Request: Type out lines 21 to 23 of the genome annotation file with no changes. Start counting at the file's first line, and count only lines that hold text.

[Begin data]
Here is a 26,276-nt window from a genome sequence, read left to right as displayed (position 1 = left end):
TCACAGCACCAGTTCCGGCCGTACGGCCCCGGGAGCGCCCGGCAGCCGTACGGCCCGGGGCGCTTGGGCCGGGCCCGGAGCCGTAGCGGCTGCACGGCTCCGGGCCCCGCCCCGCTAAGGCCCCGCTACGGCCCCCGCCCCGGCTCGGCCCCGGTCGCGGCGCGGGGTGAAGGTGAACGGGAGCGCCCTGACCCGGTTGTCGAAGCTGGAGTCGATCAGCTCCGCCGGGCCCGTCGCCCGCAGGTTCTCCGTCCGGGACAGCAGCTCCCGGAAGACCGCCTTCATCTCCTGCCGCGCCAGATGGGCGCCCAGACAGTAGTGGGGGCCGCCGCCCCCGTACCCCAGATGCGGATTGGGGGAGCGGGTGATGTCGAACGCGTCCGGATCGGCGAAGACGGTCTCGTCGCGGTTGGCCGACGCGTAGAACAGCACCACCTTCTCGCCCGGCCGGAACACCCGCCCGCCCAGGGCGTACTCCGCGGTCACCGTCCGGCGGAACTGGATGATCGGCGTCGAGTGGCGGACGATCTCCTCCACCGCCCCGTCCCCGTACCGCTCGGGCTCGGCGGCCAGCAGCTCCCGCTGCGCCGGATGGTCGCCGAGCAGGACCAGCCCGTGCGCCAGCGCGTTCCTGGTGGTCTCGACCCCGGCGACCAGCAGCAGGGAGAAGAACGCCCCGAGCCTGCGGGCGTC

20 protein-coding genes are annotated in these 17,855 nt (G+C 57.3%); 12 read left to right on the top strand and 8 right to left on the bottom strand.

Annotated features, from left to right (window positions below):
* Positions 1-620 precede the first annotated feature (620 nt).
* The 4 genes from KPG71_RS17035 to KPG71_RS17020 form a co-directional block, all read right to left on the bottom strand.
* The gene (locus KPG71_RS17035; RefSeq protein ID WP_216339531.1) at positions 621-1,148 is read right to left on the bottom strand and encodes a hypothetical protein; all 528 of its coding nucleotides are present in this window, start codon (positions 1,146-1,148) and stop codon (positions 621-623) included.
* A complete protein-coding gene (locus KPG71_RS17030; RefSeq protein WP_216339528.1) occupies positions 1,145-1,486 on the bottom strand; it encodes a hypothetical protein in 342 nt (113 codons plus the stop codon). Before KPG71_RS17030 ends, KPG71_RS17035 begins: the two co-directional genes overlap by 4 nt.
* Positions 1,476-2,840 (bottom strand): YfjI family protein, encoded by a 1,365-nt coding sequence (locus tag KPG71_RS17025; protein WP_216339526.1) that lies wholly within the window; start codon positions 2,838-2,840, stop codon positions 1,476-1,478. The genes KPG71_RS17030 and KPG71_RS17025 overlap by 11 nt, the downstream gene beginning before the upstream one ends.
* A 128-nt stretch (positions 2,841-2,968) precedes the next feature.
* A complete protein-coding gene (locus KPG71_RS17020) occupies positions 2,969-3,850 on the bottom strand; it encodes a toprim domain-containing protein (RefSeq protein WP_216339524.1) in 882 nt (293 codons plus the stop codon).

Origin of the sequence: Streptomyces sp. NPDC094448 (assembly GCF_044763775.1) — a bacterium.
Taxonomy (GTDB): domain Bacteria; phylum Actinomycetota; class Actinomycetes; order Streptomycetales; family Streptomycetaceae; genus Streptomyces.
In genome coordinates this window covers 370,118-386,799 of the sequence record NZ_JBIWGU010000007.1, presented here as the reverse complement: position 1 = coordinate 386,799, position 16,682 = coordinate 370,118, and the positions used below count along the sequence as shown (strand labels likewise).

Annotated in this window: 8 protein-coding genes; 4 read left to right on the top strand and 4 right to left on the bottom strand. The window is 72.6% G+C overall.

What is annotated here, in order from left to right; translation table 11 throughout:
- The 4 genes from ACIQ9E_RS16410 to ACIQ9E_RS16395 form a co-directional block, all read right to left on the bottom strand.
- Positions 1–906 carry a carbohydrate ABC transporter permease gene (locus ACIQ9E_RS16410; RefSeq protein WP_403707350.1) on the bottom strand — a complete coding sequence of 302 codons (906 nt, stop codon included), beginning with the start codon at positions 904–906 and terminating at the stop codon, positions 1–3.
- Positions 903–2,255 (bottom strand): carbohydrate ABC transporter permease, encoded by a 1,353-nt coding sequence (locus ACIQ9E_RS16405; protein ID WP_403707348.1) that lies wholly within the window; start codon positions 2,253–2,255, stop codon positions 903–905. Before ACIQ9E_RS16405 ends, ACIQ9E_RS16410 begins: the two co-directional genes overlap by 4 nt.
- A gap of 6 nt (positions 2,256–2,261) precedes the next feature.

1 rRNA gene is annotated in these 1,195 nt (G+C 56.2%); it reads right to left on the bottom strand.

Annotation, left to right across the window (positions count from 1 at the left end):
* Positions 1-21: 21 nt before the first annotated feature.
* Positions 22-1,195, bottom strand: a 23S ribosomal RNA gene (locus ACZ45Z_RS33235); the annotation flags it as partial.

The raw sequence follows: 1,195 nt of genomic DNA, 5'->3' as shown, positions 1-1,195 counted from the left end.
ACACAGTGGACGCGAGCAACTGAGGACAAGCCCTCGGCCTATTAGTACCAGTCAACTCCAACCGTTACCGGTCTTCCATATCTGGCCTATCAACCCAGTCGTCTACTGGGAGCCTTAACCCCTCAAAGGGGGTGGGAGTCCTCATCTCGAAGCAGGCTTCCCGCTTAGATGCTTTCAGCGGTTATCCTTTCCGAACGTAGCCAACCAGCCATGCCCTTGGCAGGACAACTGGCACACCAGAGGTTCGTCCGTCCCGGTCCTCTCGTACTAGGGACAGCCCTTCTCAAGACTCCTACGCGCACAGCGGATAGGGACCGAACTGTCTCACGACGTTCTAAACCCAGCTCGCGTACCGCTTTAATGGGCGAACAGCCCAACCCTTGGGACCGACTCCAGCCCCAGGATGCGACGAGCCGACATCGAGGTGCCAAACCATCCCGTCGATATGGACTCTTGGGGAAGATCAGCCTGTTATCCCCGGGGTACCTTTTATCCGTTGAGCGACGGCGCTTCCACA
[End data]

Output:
1 rRNA gene is annotated in these 1,195 nt (G+C 56.2%); it reads right to left on the bottom strand.

Annotation, left to right across the window (positions count from 1 at the left end):
* Positions 1-21: 21 nt before the first annotated feature.